A **Coulomb collision** is a collision between two particles when the force between them is given by Coulomb's Law. As with any inverse-square law, the result is a hyperbolic Keplerian orbit. The distinction to gravitational interactions is important, however, when the cumulative effect of many collisions is considered. Due to Debye shielding, there is an upper limit to the distance at which the particles interact.

A Coulomb collision can result in a large deflection, but most collisions result in only a small deflection. The cumulative effect of the many small angle collisions, however, is often larger than the effect of the few large angle collisions, so it is instructive to consider the collision dynamics in the limit of small deflections. We can consider an electron of charge -*e* and mass *m*_{e} passing a stationary ion of charge +*Ze* and much larger mass at a distance *b* with a speed *v*. The perpendicular force is (1/4πε_{0})*Ze*^{2}/*b*^{2} at the closest approach and the duration of the encounter is about *b*/*v*. The product of these expressions divided by the mass is the change in perpendicular velocity:

Note that the deflection angle is proportional to 1/*v*². Fast particles are "slippery" and thus dominate many transport processes. The efficiency of velocity-matched interactions is also the reason that fusion products tend to heat the electrons rather than (as would be desirable) the ions. If an electric field is present, the faster electrons feel less drag and become even faster in a "run-away" process.

In passing through a field of ions with density *n*, an electron will have many such encounters simultaneously, with various impact parameters and directions. The cumulative effect can be described as a diffusion of the perpendicular momentum. The corresponding diffusion constant is found by integrating the squares of the individual changes in momentum. The rate of collisions with impact parameter between *b* and (*b*+d*b*) is *nv*(2π*b* d*b*), so the diffusion constant is given by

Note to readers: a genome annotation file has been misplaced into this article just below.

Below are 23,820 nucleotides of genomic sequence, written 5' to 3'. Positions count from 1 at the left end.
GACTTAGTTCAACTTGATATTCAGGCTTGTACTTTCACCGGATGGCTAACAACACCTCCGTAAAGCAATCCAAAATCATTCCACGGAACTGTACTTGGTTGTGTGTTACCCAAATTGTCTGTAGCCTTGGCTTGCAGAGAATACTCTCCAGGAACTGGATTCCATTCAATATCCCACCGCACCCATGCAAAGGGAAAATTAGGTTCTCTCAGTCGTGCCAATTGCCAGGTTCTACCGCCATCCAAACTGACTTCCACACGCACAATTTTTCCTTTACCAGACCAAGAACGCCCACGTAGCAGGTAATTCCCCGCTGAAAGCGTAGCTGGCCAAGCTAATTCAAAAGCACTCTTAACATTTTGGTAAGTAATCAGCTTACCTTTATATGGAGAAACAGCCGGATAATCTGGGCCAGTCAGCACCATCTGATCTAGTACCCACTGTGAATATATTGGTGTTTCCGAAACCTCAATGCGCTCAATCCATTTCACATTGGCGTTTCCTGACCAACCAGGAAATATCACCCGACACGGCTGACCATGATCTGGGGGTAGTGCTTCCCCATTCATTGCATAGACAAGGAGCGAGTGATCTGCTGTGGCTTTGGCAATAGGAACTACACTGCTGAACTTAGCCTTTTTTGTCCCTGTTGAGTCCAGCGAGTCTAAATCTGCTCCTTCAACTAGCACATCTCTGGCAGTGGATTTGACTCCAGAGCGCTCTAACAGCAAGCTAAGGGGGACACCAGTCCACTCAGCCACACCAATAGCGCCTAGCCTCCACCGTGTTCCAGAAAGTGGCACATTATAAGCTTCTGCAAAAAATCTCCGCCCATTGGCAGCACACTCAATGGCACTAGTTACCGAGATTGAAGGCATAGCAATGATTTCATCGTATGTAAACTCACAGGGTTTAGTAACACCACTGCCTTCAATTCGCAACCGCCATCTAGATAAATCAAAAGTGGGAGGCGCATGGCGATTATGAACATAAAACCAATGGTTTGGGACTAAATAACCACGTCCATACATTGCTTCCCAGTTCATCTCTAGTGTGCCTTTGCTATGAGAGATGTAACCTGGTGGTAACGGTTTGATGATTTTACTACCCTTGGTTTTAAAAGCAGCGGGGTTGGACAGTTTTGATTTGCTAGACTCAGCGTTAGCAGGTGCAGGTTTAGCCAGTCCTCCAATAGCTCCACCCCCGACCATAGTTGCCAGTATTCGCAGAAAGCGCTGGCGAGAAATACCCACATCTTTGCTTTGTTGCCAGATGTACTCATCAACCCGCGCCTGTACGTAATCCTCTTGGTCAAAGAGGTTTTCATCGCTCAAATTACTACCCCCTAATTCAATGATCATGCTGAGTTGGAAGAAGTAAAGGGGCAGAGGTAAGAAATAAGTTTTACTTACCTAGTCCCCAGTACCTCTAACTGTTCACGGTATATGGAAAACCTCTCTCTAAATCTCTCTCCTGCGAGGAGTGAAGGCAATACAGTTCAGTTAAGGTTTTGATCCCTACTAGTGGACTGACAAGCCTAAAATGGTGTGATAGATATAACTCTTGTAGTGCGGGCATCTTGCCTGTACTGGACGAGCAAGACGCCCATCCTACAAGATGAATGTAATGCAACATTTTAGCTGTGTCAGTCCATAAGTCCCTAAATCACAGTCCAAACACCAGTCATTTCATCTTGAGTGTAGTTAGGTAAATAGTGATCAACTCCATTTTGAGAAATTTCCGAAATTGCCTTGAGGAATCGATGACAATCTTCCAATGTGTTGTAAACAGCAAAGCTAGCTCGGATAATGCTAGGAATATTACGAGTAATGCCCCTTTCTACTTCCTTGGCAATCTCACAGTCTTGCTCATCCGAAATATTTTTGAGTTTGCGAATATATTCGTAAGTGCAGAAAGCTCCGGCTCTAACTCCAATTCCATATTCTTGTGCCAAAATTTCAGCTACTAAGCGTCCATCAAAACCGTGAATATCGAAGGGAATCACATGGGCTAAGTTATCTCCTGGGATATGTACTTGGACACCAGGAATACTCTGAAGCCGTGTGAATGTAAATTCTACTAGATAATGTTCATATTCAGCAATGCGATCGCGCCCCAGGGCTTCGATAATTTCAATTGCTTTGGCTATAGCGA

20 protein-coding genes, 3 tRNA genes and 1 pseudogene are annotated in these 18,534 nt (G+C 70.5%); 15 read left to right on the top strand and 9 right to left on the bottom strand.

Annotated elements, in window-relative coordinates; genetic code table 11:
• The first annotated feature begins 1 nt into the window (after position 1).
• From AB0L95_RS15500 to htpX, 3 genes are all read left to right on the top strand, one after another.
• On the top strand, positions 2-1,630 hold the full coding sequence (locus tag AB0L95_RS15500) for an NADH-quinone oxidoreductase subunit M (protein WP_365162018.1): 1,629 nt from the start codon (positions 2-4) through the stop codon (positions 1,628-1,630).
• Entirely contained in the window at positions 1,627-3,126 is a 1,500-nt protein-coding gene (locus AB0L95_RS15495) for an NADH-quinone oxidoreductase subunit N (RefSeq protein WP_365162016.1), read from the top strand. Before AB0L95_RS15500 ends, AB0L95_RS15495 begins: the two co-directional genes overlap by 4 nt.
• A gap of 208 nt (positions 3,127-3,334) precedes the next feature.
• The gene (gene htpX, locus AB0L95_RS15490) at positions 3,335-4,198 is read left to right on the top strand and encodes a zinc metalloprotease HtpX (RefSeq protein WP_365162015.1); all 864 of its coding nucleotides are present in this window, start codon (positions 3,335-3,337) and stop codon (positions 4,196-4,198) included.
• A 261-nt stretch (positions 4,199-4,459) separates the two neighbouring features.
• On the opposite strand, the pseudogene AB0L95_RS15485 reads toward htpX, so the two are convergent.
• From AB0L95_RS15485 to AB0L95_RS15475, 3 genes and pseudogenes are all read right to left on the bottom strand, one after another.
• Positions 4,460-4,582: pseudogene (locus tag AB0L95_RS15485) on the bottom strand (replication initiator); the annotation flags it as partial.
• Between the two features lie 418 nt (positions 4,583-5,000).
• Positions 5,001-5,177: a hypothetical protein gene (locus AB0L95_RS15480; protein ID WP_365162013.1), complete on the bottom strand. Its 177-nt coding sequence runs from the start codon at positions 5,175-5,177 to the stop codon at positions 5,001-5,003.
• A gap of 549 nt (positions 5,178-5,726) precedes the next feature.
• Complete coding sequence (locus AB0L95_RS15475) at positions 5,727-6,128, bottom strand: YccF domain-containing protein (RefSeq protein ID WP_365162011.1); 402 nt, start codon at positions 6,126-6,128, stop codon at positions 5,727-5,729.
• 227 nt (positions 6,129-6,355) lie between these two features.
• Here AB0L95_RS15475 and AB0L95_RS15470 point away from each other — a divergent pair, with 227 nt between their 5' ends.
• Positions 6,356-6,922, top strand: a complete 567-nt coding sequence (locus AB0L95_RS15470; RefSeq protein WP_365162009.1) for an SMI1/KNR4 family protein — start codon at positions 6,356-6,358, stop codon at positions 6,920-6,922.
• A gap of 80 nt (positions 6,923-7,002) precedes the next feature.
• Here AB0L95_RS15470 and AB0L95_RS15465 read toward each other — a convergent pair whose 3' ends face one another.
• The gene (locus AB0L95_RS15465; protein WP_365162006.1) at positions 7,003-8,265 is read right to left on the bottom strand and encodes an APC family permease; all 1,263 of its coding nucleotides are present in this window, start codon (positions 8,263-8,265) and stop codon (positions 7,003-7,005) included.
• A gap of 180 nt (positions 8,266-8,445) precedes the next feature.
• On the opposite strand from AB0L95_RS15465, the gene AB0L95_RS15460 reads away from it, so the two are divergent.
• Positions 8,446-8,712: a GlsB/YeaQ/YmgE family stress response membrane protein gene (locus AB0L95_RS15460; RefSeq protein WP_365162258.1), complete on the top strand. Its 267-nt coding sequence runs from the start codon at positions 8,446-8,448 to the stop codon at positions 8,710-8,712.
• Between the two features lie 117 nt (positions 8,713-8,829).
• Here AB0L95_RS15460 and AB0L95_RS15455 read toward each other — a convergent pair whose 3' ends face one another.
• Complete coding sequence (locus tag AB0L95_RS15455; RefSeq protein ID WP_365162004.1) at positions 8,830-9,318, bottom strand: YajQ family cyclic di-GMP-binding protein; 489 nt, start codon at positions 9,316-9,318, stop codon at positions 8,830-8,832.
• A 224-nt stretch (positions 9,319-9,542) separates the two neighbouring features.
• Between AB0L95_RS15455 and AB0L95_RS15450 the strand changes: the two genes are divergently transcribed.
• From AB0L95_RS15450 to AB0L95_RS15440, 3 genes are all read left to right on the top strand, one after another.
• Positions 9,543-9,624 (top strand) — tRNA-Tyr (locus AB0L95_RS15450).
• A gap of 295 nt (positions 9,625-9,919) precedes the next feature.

Obviously the integral diverges toward both small and large impact parameters. At small impact parameters, the momentum transfer also diverges. This is clearly unphysical since under the assumptions used here, the final perpendicular momentum cannot take on a value higher than the initial momentum. Setting the above estimate for equal to *mv*, we find the lower cut-off to the impact parameter to be about

We can also use πb_{0}^{2} as an estimate of the cross section for large-angle collisions. Under some conditions there is a more stringent lower limit due to quantum mechanics, namely the de Broglie wavelength of the electron, *h*/(*m*_{e}*v*).

At large impact parameters, the charge of the ion is shielded by the tendency of electrons to cluster in the neighborhood of the ion and other ions to avoid it. The upper cut-off to the impact parameter should thus be approximately equal to the Debye length:

The integral of 1/*b* thus yields the logarithm of the ratio of the upper and lower cut-offs. This number is known as the **Coulomb logarithm** and is designated by either lnΛ or λ. It is the factor by which small-angle collisions are more effective than large-angle collisions. For many plasmas of interest it takes on values between 5 and 15. (For convenient formulas, see see pages 34 and 35 of [1] of the *NRL Plasma formulary*.) The limits of the impact parameter integral are not sharp, but are uncertain by factors on the order of unity, leading to theoretical uncertainties on the order of 1/λ. For this reason it is often justified to simply take the convenient choice λ = 10.

The analysis here yields the scalings and orders of magnitude. For formulas derived from careful calculations, see page 31 ff. in the *NRL Plasma formulary*.

## See also Edit

## External linksEdit

- Effects of Ionization [ApJ paper] by Gordon Emslie

[2] [NRL Plasma Formulary 2007 ed.]